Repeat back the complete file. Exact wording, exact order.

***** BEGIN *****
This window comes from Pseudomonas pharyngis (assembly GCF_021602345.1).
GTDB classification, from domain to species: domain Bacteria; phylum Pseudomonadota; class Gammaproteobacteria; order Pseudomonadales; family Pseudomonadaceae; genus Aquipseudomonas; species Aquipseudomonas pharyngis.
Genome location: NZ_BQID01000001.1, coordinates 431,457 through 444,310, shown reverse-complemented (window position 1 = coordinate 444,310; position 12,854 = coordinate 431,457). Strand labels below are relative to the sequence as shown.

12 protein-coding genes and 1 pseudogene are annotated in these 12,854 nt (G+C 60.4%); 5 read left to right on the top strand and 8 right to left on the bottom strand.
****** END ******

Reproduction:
This window comes from Pseudomonas pharyngis (assembly GCF_021602345.1).
GTDB classification, from domain to species: domain Bacteria; phylum Pseudomonadota; class Gammaproteobacteria; order Pseudomonadales; family Pseudomonadaceae; genus Aquipseudomonas; species Aquipseudomonas pharyngis.
Genome location: NZ_BQID01000001.1, coordinates 431,457 through 444,310, shown reverse-complemented (window position 1 = coordinate 444,310; position 12,854 = coordinate 431,457). Strand labels below are relative to the sequence as shown.

12 protein-coding genes and 1 pseudogene are annotated in these 12,854 nt (G+C 60.4%); 5 read left to right on the top strand and 8 right to left on the bottom strand.